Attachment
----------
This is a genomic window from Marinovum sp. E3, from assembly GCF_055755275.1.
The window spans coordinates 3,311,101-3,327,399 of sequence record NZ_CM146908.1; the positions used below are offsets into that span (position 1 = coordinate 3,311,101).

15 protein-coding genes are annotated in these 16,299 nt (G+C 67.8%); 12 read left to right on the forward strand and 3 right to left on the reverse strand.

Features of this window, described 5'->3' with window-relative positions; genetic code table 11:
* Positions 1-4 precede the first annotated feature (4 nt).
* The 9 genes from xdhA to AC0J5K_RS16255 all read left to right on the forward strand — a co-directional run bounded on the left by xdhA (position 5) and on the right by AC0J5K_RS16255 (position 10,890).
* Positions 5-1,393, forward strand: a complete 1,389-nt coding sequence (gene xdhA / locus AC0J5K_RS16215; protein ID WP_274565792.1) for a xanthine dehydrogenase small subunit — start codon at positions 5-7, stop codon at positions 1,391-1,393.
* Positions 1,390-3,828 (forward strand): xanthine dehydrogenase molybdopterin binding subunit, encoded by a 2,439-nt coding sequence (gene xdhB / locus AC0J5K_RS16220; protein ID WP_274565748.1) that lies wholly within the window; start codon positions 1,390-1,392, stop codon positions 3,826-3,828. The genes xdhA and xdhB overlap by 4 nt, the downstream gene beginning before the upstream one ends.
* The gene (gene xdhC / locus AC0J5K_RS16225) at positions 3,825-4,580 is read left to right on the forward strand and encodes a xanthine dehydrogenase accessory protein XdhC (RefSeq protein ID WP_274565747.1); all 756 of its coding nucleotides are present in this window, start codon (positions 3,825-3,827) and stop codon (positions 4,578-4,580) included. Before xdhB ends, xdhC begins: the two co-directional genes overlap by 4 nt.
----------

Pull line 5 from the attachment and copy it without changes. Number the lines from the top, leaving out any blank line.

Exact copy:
* Positions 1-4 precede the first annotated feature (4 nt).